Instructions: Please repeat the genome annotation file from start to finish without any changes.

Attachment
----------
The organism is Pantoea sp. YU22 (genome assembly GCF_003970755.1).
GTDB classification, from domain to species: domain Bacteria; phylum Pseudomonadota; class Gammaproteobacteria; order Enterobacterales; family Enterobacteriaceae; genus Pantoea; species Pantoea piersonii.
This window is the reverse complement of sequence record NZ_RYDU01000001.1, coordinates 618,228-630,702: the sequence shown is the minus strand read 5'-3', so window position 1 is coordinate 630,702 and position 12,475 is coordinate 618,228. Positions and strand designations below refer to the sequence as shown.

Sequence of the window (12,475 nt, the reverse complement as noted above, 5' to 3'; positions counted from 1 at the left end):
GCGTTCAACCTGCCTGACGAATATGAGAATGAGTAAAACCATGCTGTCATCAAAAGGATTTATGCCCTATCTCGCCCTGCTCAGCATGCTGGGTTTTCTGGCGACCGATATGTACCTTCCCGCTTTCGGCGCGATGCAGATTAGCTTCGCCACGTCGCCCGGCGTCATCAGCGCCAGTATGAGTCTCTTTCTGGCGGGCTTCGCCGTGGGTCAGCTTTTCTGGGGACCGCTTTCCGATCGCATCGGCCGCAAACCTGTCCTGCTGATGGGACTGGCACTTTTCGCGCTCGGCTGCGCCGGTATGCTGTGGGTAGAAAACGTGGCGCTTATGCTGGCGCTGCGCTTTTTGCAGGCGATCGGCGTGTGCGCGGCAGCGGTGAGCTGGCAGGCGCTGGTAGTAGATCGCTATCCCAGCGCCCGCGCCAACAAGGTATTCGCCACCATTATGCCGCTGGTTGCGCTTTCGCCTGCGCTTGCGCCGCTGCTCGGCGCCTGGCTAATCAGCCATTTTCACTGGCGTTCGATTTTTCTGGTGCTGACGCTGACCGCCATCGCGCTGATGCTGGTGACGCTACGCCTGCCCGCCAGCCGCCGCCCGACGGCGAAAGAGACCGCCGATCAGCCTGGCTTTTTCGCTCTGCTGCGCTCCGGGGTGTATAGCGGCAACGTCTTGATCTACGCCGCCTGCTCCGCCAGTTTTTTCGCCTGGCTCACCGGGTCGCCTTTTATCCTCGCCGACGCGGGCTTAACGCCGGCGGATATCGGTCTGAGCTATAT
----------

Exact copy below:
The organism is Pantoea sp. YU22 (genome assembly GCF_003970755.1).
GTDB classification, from domain to species: domain Bacteria; phylum Pseudomonadota; class Gammaproteobacteria; order Enterobacterales; family Enterobacteriaceae; genus Pantoea; species Pantoea piersonii.
This window is the reverse complement of sequence record NZ_RYDU01000001.1, coordinates 618,228-630,702: the sequence shown is the minus strand read 5'-3', so window position 1 is coordinate 630,702 and position 12,475 is coordinate 618,228. Positions and strand designations below refer to the sequence as shown.

Sequence of the window (12,475 nt, the reverse complement as noted above, 5' to 3'; positions counted from 1 at the left end):
GCGTTCAACCTGCCTGACGAATATGAGAATGAGTAAAACCATGCTGTCATCAAAAGGATTTATGCCCTATCTCGCCCTGCTCAGCATGCTGGGTTTTCTGGCGACCGATATGTACCTTCCCGCTTTCGGCGCGATGCAGATTAGCTTCGCCACGTCGCCCGGCGTCATCAGCGCCAGTATGAGTCTCTTTCTGGCGGGCTTCGCCGTGGGTCAGCTTTTCTGGGGACCGCTTTCCGATCGCATCGGCCGCAAACCTGTCCTGCTGATGGGACTGGCACTTTTCGCGCTCGGCTGCGCCGGTATGCTGTGGGTAGAAAACGTGGCGCTTATGCTGGCGCTGCGCTTTTTGCAGGCGATCGGCGTGTGCGCGGCAGCGGTGAGCTGGCAGGCGCTGGTAGTAGATCGCTATCCCAGCGCCCGCGCCAACAAGGTATTCGCCACCATTATGCCGCTGGTTGCGCTTTCGCCTGCGCTTGCGCCGCTGCTCGGCGCCTGGCTAATCAGCCATTTTCACTGGCGTTCGATTTTTCTGGTGCTGACGCTGACCGCCATCGCGCTGATGCTGGTGACGCTACGCCTGCCCGCCAGCCGCCGCCCGACGGCGAAAGAGACCGCCGATCAGCCTGGCTTTTTCGCTCTGCTGCGCTCCGGGGTGTATAGCGGCAACGTCTTGATCTACGCCGCCTGCTCCGCCAGTTTTTTCGCCTGGCTCACCGGGTCGCCTTTTATCCTCGCCGACGCGGGCTTAACGCCGGCGGATATCGGTCTGAGCTATAT